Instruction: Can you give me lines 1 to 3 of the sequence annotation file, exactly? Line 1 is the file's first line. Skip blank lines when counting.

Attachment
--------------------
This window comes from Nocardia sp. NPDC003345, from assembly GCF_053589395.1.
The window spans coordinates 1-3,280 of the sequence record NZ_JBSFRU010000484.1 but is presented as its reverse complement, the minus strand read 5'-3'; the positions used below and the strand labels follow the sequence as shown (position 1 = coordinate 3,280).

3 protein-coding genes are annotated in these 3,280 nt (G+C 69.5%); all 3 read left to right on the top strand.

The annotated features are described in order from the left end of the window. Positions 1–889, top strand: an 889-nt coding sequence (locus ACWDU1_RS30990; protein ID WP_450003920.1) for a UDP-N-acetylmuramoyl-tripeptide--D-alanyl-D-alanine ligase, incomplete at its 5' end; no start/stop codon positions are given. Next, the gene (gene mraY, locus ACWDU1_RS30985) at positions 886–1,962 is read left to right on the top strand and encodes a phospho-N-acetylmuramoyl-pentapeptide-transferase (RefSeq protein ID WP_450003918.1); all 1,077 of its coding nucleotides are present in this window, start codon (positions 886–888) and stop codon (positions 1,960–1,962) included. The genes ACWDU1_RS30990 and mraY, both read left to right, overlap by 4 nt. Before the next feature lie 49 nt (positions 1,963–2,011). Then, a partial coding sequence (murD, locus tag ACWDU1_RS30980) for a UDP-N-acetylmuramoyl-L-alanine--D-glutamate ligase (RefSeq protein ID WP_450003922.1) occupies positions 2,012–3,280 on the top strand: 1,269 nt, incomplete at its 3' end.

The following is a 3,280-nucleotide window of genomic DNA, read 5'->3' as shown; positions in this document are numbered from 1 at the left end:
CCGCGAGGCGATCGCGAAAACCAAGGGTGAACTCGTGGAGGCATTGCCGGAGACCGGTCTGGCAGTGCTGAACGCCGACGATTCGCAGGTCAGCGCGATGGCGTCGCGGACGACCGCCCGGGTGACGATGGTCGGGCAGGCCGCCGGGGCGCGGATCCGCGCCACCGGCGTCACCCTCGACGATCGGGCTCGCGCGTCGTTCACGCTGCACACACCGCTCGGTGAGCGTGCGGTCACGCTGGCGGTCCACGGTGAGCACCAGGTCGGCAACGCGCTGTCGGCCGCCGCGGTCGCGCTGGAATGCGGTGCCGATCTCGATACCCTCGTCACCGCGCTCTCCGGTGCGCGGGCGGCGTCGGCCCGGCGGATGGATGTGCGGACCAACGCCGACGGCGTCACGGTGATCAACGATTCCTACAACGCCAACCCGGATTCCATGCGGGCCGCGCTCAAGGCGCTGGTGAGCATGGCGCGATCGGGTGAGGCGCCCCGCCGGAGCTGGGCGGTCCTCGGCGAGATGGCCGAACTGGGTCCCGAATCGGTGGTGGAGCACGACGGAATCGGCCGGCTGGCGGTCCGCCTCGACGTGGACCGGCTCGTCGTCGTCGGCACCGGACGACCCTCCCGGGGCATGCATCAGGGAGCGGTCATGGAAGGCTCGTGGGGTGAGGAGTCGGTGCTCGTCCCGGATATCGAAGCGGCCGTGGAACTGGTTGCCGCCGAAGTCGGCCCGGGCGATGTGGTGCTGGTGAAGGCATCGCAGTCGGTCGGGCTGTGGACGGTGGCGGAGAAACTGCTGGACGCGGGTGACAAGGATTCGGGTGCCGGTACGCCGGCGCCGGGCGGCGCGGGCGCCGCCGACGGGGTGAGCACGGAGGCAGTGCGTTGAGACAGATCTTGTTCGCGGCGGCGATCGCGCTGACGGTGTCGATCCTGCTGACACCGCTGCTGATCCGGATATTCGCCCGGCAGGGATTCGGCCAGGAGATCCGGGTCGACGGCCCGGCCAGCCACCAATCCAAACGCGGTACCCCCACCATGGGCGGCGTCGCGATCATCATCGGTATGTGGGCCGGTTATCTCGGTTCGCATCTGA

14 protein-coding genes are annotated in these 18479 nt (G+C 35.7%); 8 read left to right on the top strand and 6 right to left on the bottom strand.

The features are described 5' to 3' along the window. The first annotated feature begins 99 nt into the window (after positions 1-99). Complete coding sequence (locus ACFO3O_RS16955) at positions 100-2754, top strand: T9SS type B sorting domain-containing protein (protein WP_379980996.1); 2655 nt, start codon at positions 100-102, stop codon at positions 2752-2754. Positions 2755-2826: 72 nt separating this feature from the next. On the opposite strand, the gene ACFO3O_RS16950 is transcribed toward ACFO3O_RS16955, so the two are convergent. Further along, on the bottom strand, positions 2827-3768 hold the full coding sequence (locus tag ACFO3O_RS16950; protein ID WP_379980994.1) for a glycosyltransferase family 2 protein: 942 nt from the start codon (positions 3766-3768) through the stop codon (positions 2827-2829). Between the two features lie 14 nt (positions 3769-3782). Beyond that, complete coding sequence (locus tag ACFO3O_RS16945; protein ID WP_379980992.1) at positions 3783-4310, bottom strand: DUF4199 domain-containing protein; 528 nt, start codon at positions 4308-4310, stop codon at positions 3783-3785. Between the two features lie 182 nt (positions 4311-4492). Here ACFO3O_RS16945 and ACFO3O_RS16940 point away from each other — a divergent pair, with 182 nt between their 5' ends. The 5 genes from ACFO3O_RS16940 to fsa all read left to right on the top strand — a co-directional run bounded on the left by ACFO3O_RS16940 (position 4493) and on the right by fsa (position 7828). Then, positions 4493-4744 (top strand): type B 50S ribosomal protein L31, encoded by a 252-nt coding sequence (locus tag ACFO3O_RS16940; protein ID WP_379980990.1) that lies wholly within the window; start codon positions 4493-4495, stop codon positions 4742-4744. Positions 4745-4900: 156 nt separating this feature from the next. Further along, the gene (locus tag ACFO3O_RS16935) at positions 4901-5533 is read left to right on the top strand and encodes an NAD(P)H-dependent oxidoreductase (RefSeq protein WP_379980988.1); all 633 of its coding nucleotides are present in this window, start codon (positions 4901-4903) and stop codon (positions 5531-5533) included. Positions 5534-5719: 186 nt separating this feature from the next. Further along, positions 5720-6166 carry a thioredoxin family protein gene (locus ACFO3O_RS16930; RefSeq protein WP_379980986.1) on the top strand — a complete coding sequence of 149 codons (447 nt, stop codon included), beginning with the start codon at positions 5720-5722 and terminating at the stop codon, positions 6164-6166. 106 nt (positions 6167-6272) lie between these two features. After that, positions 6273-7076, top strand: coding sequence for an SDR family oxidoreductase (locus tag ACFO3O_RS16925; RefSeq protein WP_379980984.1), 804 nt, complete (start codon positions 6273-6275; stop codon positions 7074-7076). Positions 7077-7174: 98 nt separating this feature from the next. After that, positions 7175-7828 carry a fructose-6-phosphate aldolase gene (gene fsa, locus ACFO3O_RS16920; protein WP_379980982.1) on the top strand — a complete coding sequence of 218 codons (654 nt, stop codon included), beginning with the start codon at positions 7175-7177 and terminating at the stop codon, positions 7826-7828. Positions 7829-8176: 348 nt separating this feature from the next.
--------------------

This window comes from Nocardia sp. NPDC003345, from assembly GCF_053589395.1.
The window spans coordinates 1-3,280 of the sequence record NZ_JBSFRU010000484.1 but is presented as its reverse complement, the minus strand read 5'-3'; the positions used below and the strand labels follow the sequence as shown (position 1 = coordinate 3,280).

3 protein-coding genes are annotated in these 3,280 nt (G+C 69.5%); all 3 read left to right on the top strand.